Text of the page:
This is a blog post I’ve been meaning to write for a long time.
People don’t know what to do with women our age. Early thirties. Not quite full-blown middle age, but certainly no longer “studenty”. You can “look good” for 40, but it seems strange to compliment someone for being well preserved when their 20s were still very much in living memory. But there’s still something apologetic built in. At this age, we feel constantly like we should be making some kind of excuse, but don’t really know what for. It’s interesting how age is attached to people’s personalities as if it really is a part of them, as if it’s their fault (or triumph) – and interesting that it’s considered worthy of judgement at all.
Like I say, people don’t know what to do with it. (I’m not picking on James specifically here, it’s just a recent example that seemed to sum it up.) It can seem that there’s no way to win, on either side. James there posed the question himself, but after a moment, seems he wasn’t even sure what he’d asked. Of course, initially I just assumed he wanted to imply I look old for my age! But perhaps he meant the opposite. Yes, of course. Definitely the opposite.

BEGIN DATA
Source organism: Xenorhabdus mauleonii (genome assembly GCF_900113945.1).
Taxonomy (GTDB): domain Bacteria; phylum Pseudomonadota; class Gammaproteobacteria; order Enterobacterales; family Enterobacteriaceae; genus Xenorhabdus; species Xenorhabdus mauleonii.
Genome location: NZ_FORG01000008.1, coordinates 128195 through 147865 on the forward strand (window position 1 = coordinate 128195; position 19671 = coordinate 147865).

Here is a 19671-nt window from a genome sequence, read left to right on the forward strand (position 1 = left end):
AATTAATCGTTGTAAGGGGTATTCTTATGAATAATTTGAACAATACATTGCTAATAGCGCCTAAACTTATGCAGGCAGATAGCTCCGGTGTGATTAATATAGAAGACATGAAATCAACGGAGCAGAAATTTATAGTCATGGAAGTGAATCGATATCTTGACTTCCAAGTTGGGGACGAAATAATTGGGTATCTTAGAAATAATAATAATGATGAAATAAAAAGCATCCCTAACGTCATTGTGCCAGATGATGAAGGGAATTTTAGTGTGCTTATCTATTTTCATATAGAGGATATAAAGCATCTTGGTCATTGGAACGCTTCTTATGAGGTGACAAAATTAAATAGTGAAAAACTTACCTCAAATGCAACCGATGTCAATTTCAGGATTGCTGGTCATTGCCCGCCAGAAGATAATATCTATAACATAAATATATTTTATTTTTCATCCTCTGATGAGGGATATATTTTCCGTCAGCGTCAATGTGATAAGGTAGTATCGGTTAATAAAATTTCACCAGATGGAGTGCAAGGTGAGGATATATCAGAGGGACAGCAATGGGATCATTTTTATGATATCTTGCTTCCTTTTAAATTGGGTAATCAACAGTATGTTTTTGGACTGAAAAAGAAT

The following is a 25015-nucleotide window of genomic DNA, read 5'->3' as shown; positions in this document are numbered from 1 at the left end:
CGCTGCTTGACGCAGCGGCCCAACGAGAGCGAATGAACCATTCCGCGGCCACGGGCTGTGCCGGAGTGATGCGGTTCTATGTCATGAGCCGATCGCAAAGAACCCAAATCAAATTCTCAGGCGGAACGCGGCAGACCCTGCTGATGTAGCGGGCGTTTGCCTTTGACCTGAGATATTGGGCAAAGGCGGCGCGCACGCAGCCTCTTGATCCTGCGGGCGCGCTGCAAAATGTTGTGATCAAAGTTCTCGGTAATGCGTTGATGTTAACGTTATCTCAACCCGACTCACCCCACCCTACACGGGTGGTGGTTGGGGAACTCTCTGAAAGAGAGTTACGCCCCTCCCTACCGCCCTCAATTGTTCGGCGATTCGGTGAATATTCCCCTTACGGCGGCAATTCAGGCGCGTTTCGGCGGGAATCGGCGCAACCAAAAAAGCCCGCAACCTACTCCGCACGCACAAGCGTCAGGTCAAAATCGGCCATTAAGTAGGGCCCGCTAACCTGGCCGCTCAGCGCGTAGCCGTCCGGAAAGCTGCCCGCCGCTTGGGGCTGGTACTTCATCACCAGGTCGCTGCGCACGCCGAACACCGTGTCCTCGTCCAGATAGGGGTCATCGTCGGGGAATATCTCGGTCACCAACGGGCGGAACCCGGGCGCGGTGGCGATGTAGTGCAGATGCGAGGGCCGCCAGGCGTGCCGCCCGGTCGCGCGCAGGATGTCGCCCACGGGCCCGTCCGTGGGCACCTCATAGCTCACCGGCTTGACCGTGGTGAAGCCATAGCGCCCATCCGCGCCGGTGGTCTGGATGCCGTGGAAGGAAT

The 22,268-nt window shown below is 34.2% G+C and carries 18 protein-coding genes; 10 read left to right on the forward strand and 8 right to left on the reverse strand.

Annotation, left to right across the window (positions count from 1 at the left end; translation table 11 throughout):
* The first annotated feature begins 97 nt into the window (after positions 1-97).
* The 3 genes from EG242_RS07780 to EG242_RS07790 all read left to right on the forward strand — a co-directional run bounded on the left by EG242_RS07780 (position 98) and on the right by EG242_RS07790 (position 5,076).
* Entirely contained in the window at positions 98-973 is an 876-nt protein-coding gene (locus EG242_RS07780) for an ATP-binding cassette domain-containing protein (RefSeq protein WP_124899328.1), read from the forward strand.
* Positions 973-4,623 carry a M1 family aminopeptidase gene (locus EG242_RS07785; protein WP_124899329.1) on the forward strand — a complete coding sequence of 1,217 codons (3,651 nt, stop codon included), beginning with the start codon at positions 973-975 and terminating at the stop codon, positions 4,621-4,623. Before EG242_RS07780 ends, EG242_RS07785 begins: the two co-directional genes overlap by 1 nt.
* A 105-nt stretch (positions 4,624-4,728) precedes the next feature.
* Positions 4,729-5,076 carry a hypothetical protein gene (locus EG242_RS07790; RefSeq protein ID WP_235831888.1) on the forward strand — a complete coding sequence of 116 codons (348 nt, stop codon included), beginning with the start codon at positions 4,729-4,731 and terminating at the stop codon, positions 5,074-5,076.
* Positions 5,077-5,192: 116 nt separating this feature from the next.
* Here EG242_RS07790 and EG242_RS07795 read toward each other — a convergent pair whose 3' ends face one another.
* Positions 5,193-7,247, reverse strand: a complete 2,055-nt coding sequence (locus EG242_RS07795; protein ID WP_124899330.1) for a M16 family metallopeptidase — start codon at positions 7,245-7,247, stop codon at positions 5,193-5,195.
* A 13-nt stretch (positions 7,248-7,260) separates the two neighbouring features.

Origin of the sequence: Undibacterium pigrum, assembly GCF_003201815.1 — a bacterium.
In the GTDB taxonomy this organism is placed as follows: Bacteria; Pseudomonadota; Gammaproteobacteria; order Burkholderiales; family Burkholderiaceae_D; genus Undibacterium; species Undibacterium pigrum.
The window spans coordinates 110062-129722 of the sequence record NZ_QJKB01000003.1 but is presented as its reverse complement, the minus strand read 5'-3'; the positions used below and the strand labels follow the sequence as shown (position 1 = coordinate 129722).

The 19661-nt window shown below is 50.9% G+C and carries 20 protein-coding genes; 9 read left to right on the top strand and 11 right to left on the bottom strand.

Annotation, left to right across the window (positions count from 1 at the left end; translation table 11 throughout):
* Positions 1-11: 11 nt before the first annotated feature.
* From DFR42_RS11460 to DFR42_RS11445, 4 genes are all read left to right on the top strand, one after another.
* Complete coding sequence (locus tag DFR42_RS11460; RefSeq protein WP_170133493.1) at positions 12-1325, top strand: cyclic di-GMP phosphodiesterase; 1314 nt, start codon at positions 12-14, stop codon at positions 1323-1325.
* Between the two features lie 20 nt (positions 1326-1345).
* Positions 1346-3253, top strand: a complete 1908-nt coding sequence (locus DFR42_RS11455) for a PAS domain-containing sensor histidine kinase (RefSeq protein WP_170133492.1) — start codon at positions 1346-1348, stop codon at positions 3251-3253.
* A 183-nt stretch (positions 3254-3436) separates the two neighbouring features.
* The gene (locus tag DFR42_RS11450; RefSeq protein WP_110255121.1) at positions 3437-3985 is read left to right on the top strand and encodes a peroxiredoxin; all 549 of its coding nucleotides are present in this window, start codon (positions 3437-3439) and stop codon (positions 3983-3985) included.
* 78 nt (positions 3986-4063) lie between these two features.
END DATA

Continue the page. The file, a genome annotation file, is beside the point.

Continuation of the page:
Maybe it’s not so bad though. Maybe, actually, it’s OK not to be young – or old. Maybe it’s fine to be about the same age as Kate Middleton and Natalie Portman and Kate Winslet and Mila Kunis and Kim Kardashian and Beyonce and Shakira and Gisele and Eva Wiseman who edits The Observer magazine, and Sylvia Plath and Myleene Klass, and Alex Jones and Christine Bleakley, and Isy Suttie and Victoria Pembleton, and Bridget Jones, and Pam from the US Office.
Perhaps they’re the lucky, ones. I suppose I am lucky too. I’ve had a lot of adventures all my life and, throughout my teens and twenties, I picked my own adventures – good and bad – so I don’t really feel I’ve missed out on, or squandered anything. I’m also able to make a living doing things I find interesting and enjoyable, which feels entirely appropriate to the investment of years of giving stuff away for free. However, I do tend to live in a sort of perpetual present, which makes for jolts when I bump up against outsiders’ perceptions, as people try to find a way of categorising me, based on something they’re imagining about the past or future (because, as far as I can tell, there is still no mental picture of achievement for this age. At least nothing that doesn’t involve babies).
What does your age have to do with you? Nothing, clearly, in any sense. Your age is owned by outsider’s perceptions, which is I suppose why people I know have taken to lying about theirs (men, too). You can’t control the way it’s constructed – but you can at least, catch people as they flail around looking for something to latch onto, and gently divert them to the intersting stuff; the stuff that really does have something to do with you.